View Full Version : Human Biological and Psychological Diversity

Saturday, September 16th, 2017, 08:00 PM

Fig. 1
Diagram of how human populations can diverge in evolutionary history.
A human population first splits into two groups in different environments with different ecological and climatological forces. This creates different selective pressures on the populations (which can eventually shape their genomes, altering allele frequencies across groups). The different environments can also lead to different cultural systems, which also create different selective pressures.


Many evolutionary psychologists have asserted that there is a panhuman nature, a species typical psychological structure that is invariant across human populations. Although many social scientists dispute the basic assumptions of evolutionary psychology, they seem widely to agree with this hypothesis. Psychological differences among human populations (demes, ethnic groups, races) are almost always attributed to cultural and sociological forces in the relevant literatures. However, there are strong reasons to suspect that the hypothesis of a panhuman nature is incorrect.

Humans migrated out of Africa at least 50,000 years ago and occupied many different ecological and climatological niches. Because of this, they evolved slightly different anatomical and physiological traits. For example, Tibetans evolved various traits that help them cope with the rigors of altitude; similarly, the Inuit evolved various traits that help them cope with the challenges of a very cold environment.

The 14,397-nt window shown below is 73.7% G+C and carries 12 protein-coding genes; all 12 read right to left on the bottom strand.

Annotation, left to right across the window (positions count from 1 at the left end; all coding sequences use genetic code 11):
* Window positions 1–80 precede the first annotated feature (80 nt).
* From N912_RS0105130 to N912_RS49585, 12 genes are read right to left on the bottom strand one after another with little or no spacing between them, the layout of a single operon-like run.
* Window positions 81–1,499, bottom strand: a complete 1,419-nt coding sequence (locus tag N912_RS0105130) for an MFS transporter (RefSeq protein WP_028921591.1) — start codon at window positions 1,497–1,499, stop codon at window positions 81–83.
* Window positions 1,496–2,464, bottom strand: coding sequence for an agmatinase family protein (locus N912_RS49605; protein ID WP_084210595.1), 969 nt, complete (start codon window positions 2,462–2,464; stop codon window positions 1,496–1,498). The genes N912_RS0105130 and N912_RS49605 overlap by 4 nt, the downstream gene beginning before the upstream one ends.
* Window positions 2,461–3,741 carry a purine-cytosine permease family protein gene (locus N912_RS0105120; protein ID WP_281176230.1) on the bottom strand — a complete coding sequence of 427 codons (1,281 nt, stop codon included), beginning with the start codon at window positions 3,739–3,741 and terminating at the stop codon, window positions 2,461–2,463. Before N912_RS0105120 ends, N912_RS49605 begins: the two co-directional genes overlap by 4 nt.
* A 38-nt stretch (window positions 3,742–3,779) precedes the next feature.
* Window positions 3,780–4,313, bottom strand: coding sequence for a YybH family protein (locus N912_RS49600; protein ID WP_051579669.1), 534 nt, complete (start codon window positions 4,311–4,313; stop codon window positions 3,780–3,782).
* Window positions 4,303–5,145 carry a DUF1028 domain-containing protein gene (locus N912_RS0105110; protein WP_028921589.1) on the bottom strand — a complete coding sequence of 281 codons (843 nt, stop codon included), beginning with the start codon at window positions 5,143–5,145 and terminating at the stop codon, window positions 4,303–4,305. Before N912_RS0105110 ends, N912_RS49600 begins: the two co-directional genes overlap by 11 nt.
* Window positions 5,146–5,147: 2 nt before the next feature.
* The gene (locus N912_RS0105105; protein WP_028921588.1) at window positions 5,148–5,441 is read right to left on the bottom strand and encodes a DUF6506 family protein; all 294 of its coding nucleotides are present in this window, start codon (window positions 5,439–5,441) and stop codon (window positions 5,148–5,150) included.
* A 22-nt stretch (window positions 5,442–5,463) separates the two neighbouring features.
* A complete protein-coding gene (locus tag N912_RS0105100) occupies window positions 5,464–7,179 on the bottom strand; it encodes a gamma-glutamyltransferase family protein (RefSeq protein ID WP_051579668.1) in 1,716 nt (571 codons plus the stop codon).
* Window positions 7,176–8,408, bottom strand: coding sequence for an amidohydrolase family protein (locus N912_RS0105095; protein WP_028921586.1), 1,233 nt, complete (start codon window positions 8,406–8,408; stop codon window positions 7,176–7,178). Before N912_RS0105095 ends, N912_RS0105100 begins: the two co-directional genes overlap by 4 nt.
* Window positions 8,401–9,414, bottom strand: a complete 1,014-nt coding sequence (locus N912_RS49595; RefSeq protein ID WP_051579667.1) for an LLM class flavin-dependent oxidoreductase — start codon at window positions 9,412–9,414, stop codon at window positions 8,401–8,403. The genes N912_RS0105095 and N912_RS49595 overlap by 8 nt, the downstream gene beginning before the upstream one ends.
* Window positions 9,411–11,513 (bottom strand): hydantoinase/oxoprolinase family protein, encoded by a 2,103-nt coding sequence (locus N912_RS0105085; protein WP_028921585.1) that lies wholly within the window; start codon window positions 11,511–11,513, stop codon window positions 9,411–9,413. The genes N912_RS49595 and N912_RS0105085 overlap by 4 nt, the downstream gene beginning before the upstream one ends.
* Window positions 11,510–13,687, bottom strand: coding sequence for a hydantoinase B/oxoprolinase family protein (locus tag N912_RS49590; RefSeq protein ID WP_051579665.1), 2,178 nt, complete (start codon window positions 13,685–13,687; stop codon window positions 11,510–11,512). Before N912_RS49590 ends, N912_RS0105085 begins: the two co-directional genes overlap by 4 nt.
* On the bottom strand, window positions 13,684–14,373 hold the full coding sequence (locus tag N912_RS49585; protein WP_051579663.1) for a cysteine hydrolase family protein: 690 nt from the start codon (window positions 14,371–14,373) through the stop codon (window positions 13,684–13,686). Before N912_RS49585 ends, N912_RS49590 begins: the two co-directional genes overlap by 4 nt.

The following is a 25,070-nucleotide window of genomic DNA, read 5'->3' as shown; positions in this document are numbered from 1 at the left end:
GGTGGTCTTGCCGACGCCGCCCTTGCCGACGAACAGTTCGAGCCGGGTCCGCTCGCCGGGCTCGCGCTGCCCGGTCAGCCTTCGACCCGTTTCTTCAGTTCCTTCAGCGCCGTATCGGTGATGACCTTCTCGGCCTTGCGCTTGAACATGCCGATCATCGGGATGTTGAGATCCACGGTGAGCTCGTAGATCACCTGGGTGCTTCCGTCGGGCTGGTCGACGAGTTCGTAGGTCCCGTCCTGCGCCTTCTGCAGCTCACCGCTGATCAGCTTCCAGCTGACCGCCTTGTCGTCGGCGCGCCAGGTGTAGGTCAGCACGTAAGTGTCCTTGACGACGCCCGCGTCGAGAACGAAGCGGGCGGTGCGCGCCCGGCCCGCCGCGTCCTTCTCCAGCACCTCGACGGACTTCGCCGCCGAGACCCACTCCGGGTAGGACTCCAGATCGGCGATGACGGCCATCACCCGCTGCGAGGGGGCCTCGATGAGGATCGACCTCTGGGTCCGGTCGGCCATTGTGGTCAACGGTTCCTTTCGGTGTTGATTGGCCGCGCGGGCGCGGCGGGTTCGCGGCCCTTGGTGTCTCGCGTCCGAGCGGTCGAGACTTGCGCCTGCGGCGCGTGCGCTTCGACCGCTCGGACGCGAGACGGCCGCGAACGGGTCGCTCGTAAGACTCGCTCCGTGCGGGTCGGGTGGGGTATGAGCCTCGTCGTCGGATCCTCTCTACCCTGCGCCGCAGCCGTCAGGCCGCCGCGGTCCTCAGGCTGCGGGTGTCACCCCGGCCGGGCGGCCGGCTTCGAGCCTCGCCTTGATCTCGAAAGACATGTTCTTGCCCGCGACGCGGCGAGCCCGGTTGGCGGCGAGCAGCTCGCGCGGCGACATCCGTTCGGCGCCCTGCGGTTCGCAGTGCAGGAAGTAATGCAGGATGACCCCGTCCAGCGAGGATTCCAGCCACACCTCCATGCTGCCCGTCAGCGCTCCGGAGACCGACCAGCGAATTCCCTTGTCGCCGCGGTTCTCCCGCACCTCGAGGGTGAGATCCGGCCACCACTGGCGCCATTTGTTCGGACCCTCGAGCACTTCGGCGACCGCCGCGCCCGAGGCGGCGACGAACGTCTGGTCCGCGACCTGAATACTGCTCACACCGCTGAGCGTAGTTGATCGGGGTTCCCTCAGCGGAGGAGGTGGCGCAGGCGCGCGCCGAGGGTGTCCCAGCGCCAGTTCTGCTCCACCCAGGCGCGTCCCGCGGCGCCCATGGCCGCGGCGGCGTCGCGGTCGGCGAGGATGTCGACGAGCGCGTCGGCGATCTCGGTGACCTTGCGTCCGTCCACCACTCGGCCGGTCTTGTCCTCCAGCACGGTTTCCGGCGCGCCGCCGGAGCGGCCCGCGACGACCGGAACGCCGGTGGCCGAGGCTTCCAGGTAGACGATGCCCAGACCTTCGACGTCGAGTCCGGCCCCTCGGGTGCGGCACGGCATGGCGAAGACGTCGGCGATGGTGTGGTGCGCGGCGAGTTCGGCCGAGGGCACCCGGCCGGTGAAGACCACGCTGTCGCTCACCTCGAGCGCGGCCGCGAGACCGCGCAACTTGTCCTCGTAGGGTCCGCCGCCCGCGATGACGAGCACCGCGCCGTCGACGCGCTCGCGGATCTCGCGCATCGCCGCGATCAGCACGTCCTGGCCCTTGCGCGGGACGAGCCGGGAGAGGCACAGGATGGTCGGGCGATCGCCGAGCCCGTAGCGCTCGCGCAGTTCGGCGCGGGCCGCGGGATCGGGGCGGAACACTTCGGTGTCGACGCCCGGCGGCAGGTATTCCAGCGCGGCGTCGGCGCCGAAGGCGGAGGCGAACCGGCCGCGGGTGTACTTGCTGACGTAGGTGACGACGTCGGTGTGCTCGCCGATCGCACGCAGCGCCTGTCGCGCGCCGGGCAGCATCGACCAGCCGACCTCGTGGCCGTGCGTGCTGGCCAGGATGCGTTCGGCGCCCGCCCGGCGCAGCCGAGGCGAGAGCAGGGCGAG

It is likely that humans also evolved slightly different psychological traits as a response to different selection pressures in different environments and niches. One possible example is the high intelligence of the Ashkenazi Jewish people. Frank discussions of such differences among human groups have provoked strong ethical concerns in the past.
We understand those ethical concerns and believe that it is important to address them. However, we also believe that the benefits of discussing possible human population differences outweigh the costs.


Here, we will lay out six basic principles of this new Darwinian paradigm (see also, Boyd and Richerson 1985; Cochran and Harpending 2009; Laland et al. 2010; Lynn 2006; Rushton 1995; Wade 2014).

1. Variation is the grist for the mill of natural selection and is ubiquitous within and among human populations.

2. Evolution by natural selection has not stopped acting on human traits and has significantly shaped at least some human traits in the past 50,000 years.

3. Current hunter-gatherer groups might be slightly different from other modern human populations because of culture and evolution by natural selection acting to influence the relative presence, or absence, of trait-relevant alleles in those groups. Therefore, using extant hunter-gatherers as a template for a panhuman nature is problematic.

4. It is probably more accurate to say that, while much of human nature is universal, there may have been selective tuning on various aspects of human nature as our species left Africa and settled various regions of the planet (Frost 2011).